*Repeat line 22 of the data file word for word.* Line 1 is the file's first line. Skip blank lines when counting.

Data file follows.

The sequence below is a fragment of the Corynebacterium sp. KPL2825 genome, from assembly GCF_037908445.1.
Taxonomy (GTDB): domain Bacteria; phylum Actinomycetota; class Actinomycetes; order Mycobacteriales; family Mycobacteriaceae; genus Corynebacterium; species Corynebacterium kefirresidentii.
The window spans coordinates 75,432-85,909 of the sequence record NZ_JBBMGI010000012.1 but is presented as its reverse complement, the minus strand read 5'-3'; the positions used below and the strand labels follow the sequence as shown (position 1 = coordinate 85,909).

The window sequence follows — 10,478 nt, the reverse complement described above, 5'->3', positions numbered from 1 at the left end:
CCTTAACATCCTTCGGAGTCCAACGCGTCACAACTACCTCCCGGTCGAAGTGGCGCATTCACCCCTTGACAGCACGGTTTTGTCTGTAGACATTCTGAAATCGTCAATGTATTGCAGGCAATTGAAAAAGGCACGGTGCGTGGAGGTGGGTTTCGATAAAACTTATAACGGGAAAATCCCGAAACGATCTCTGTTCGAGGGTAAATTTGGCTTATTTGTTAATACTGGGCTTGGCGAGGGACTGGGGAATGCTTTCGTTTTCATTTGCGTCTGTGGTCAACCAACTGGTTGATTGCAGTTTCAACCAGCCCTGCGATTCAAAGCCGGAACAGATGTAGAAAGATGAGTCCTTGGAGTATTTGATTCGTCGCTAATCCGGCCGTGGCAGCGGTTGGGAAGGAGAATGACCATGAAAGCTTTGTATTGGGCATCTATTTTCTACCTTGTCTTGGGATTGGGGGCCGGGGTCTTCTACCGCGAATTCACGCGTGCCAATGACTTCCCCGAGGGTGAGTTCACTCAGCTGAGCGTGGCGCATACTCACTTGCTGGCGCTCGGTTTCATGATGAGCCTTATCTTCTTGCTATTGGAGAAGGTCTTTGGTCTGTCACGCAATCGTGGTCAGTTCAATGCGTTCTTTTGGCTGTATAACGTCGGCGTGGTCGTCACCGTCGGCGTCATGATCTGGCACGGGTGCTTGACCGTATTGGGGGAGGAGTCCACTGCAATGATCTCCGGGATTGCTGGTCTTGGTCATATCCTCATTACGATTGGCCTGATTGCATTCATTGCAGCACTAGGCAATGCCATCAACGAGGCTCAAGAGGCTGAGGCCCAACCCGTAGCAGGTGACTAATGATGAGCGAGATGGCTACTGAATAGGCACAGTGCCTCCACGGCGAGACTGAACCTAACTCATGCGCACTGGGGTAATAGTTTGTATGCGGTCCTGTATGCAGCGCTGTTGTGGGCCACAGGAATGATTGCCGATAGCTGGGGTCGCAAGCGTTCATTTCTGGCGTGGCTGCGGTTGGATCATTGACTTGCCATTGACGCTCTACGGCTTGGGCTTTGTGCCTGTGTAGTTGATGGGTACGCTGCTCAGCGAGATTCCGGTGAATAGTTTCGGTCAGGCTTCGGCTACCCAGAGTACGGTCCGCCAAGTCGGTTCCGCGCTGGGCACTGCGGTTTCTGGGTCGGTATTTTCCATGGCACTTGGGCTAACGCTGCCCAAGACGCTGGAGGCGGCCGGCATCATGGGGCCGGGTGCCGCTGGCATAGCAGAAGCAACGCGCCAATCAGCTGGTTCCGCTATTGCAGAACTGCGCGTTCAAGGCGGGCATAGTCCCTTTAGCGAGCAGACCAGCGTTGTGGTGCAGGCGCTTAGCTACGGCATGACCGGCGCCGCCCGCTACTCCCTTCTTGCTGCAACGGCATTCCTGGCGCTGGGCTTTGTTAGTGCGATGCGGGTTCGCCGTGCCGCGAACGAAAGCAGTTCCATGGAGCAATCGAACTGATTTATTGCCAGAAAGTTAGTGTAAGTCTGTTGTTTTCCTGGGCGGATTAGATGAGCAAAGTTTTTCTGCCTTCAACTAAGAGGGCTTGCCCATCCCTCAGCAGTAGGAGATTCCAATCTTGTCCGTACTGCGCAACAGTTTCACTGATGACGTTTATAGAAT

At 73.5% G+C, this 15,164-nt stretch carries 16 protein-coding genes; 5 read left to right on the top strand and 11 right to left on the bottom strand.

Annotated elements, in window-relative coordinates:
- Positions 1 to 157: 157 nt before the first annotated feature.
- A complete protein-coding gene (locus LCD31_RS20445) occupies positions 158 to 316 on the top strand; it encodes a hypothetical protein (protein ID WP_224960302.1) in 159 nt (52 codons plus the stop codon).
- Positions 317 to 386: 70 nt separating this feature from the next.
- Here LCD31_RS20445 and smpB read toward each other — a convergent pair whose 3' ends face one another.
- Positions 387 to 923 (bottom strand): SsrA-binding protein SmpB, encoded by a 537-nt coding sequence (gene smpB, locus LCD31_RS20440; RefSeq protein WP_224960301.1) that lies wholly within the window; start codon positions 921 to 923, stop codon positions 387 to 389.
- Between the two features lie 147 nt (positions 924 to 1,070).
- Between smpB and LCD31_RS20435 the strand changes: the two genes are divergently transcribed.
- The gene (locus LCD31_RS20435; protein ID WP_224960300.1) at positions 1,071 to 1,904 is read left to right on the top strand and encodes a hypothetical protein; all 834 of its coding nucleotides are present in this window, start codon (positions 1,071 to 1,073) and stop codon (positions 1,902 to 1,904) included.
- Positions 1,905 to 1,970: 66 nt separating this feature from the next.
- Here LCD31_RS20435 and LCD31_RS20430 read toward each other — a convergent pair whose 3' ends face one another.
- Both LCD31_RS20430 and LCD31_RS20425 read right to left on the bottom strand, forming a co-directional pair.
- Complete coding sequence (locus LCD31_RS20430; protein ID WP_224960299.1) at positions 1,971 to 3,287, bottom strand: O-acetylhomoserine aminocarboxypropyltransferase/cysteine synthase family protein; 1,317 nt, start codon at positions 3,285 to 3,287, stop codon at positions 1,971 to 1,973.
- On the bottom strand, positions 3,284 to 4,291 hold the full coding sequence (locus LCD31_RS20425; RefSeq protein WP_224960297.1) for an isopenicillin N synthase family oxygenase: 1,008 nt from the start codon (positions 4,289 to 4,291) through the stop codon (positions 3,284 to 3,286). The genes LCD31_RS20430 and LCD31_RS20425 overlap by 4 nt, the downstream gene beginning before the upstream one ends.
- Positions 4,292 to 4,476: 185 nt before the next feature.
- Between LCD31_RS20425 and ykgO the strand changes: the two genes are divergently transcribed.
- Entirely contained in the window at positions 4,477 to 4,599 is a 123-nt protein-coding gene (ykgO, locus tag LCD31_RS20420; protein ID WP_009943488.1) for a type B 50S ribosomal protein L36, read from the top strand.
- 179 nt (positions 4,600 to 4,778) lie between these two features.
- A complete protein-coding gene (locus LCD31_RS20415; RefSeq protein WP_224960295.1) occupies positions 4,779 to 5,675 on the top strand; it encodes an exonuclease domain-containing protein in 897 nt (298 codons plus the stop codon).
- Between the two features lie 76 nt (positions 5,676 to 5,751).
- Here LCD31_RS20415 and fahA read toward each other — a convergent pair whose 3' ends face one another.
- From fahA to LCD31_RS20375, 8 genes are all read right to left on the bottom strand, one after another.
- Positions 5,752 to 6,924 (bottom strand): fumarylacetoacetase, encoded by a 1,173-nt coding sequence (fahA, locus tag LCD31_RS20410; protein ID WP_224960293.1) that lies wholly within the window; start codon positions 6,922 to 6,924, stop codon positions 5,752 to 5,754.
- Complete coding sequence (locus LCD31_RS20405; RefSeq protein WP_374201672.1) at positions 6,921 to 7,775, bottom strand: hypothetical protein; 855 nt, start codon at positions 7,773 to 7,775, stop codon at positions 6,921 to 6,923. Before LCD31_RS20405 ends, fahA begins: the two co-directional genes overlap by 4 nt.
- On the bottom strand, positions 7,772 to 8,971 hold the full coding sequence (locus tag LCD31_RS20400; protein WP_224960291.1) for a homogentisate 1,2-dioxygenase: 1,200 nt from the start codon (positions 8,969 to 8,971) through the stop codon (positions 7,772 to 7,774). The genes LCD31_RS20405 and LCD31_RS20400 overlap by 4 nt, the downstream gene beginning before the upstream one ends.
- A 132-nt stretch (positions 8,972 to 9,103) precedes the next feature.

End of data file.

- Between LCD31_RS20425 and ykgO the strand changes: the two genes are divergently transcribed.